Specialty Food Magazine

JUL-AUG 2012

Specialty Food Magazine is the leading publication for retailers, manufacturers and foodservice professionals in the specialty food trade. It provides news, trends and business-building insights that help readers keep their businesses competitive.

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Page 106 of 207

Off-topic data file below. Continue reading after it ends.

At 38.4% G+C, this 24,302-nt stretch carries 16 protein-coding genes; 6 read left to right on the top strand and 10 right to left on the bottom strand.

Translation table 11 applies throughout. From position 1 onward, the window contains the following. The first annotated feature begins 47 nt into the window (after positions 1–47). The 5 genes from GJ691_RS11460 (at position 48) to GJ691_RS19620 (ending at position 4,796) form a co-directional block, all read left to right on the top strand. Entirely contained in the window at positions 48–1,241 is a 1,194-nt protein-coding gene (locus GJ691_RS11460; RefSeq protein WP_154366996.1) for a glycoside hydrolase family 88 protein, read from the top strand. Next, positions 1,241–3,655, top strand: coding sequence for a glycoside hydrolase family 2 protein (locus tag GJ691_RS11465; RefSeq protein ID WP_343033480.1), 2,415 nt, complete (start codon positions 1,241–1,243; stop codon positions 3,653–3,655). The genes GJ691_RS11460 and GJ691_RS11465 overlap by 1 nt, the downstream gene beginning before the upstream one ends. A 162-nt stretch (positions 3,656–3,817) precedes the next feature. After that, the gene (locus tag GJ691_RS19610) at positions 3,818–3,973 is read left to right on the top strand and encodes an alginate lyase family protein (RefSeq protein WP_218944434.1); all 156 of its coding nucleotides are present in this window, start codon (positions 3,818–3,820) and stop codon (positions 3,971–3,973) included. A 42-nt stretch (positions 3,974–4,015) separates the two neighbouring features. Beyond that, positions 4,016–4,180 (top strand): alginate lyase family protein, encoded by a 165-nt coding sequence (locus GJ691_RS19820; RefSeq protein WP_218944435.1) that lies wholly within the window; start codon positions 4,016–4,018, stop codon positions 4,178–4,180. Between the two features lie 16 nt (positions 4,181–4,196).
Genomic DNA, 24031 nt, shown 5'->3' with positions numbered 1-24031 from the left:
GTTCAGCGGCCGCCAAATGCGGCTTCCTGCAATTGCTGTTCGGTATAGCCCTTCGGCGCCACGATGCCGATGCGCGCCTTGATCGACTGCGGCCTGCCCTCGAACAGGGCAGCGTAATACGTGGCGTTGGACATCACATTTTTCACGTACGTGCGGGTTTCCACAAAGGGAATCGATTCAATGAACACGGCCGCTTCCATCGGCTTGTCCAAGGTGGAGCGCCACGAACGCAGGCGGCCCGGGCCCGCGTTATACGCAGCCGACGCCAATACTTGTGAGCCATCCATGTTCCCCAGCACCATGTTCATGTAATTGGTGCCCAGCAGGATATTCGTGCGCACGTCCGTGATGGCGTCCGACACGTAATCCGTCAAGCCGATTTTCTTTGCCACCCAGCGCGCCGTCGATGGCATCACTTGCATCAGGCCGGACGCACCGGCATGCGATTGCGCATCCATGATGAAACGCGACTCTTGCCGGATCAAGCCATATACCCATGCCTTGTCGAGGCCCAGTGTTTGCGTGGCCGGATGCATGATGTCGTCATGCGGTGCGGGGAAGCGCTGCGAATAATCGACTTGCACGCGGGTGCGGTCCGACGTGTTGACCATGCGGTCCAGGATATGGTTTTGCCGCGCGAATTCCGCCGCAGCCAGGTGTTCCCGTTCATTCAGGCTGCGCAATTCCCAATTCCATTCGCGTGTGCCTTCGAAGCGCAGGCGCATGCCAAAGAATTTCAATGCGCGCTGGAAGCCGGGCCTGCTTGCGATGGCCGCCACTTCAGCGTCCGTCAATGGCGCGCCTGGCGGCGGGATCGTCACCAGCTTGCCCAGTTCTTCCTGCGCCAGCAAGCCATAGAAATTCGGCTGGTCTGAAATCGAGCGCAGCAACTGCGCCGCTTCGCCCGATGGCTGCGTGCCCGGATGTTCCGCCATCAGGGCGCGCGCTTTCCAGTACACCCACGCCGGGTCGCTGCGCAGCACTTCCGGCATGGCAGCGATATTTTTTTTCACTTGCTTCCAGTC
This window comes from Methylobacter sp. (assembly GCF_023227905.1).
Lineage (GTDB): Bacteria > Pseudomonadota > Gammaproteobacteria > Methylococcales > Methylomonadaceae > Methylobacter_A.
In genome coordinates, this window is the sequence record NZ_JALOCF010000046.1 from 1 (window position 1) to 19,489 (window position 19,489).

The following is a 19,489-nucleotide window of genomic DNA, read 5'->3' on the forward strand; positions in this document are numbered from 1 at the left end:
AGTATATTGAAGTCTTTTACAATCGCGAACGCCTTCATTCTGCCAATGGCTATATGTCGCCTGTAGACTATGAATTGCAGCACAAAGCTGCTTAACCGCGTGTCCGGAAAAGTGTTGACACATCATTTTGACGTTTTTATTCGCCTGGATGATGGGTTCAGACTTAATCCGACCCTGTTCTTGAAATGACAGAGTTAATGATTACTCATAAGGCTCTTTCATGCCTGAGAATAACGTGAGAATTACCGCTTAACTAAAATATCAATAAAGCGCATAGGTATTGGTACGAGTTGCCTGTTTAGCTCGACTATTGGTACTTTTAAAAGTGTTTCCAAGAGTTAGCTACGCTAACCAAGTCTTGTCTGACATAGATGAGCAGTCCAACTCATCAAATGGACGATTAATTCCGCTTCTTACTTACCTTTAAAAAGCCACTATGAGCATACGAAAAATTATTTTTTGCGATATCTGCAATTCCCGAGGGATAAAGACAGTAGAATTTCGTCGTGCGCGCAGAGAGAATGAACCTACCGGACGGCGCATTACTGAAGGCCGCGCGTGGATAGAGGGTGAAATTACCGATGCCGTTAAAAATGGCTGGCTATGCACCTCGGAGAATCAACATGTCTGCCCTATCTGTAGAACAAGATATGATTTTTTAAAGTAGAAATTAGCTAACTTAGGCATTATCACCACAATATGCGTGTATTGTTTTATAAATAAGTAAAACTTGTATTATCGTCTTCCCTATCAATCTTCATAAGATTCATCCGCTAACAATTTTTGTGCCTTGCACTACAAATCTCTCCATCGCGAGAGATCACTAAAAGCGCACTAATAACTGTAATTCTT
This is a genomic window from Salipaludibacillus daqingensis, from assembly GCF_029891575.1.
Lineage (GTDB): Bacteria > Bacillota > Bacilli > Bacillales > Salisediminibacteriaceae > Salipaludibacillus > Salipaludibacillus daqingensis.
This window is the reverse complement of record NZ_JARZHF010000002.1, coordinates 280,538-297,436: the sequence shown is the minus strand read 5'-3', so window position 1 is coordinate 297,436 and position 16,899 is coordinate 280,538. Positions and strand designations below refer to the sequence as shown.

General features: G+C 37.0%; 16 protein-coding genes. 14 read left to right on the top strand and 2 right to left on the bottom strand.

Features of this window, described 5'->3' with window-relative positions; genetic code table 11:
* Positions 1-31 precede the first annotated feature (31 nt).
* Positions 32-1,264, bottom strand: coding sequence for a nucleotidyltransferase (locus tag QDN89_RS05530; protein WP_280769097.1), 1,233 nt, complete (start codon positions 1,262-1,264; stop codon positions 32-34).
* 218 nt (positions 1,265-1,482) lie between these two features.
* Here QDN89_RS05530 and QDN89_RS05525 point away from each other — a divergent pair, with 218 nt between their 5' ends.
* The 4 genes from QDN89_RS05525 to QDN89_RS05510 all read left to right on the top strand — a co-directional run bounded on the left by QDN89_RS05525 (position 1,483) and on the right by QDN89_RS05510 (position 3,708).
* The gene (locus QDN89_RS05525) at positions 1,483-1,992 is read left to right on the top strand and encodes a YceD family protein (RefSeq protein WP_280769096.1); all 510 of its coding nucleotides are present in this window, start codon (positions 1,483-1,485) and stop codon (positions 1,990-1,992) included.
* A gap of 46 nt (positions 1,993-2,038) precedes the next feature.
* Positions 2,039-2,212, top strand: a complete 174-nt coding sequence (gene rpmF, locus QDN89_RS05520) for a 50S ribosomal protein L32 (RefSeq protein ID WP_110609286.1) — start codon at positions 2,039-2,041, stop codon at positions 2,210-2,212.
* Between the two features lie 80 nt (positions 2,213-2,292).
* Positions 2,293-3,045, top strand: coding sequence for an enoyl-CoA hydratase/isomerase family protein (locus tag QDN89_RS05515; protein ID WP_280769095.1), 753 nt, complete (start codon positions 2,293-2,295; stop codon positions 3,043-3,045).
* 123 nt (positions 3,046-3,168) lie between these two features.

NATURAL SELECTIONS Rutgers University's School of Environmental and Biological Sciences has used grant funding from Johnson & Johnson to produce a farmers market that offers nutrition counseling and cooking demonstrations in both Spanish and English. "We offer local milk and fresh eggs and hormone-free stuff, which our people had no access to at all unless you drove to Oxford," says van Beuren, citing a town 20 miles away. Van Beuren says she is able to keep her 3,500-square-foot store's prices 20 percent lower than larger area grocery stores because she buys small amounts and none of it goes to waste. "We make soups and salads out of what we have left and sell it in the prepared foods section," she says, "so we don't tend to get stuck with things the way big stores do." Van Beuren says the lower prices give low-income residents a rea- son to shop at B.T.C., which also accepts food stamps. "It's been a real struggle," she acknowledges, "as it is in any small town with 15 percent unemployment, but our business has been improving steadily." 3. Door-to-Door Delivery In Baltimore, Real Food Farm is part of the Civic Works program, which relies heavily on AmeriCorps volunteers to help create com- munity gardens and grow food for low-income residents, among other initiatives. On vacant lots, fruit orchards have been planted and vegetables are being grown year-round in seven low-cost hoop- houses—greenhouses that use no electricity. "Our mission is to address food access in surrounding food deserts," says Zach Chissell, Real Food Farm's project manager. He has helped implement mobile markets that take the food straight from the farm to local homes or offices in Northeast Baltimore. The truck will also park near a school at dismissal time, conducting sales while parents are picking up their children. For home delivery, Real Food Farm asks for a $10 minimum order, and Chissell has noticed neighbors pooling their resources. "Some of the older folks we serve don't drive any longer," Chissell adds. "So it's a huge thing to consider food accessibility." Trading Group We are a company that offers high quality products from different parts of the world. t ;BMBUJNP 4XFFUT +PSEBO BSF NBEF GSPN OBUVSBM ingredients. Baklava, Mamul, and gourmet cookies. t /BEJZB GSPN 6"& 0GGFST DIPDPMBUFoDPWFSFE TUVGGFE whole and seedless dates. t #*'" GSPN 5VSLFZ 0GGFST TQFDJBM DPNQPVOE DIPDP lates, special coated wafers, biscuits, cakes, and cookies. t ;FJEBO GSPN +PSEBO 0GGFST TPGU NBMMPX PO B CJTDVJU base coated with real milk chocolate. t -0- #SJFSMFZT GPSN 5VSLFZ 0GGFST HVNNJFT m[[Z sour candy, and assorted gums. Phone: 708-598-3388 Fax: 708-598-4422 Email: info@nbtradinggroup.com Visit us on the web: www.luxurysweets.us Address:9903 S. 78th Ave, Hickory Hills, IL 60457 Summer Fancy Food Show Booth 1014 84 ❘ SPECIALTY FOOD MAGAZINE ❘ specialtyfood.com

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